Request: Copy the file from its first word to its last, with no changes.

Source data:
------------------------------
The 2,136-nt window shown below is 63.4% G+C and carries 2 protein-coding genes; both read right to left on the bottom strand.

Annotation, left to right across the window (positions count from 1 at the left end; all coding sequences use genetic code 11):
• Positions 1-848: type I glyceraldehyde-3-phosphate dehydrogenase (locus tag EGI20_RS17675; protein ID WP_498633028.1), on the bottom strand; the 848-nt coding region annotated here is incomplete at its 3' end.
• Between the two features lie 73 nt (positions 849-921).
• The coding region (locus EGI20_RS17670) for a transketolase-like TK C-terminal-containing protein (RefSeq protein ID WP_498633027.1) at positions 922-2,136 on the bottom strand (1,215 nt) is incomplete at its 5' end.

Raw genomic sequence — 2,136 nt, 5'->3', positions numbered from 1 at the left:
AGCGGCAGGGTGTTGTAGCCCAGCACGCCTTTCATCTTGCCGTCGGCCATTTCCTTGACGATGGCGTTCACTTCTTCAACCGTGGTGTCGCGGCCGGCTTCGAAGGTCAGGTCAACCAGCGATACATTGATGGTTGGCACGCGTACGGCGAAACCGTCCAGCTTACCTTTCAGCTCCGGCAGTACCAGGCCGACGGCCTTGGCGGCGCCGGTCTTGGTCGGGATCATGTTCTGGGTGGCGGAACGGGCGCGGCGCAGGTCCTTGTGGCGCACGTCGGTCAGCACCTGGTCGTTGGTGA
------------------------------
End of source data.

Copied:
The 2,136-nt window shown below is 63.4% G+C and carries 2 protein-coding genes; both read right to left on the bottom strand.

Annotation, left to right across the window (positions count from 1 at the left end; all coding sequences use genetic code 11):
• Positions 1-848: type I glyceraldehyde-3-phosphate dehydrogenase (locus tag EGI20_RS17675; protein ID WP_498633028.1), on the bottom strand; the 848-nt coding region annotated here is incomplete at its 3' end.
• Between the two features lie 73 nt (positions 849-921).
• The coding region (locus EGI20_RS17670) for a transketolase-like TK C-terminal-containing protein (RefSeq protein ID WP_498633027.1) at positions 922-2,136 on the bottom strand (1,215 nt) is incomplete at its 5' end.

Raw genomic sequence — 2,136 nt, 5'->3', positions numbered from 1 at the left:
AGCGGCAGGGTGTTGTAGCCCAGCACGCCTTTCATCTTGCCGTCGGCCATTTCCTTGACGATGGCGTTCACTTCTTCAACCGTGGTGTCGCGGCCGGCTTCGAAGGTCAGGTCAACCAGCGATACATTGATGGTTGGCACGCGTACGGCGAAACCGTCCAGCTTACCTTTCAGCTCCGGCAGTACCAGGCCGACGGCCTTGGCGGCGCCGGTCTTGGTCGGGATCATGTTCTGGGTGGCGGAACGGGCGCGGCGCAGGTCCTTGTGGCGCACGTCGGTCAGCACCTGGTCGTTGGTGA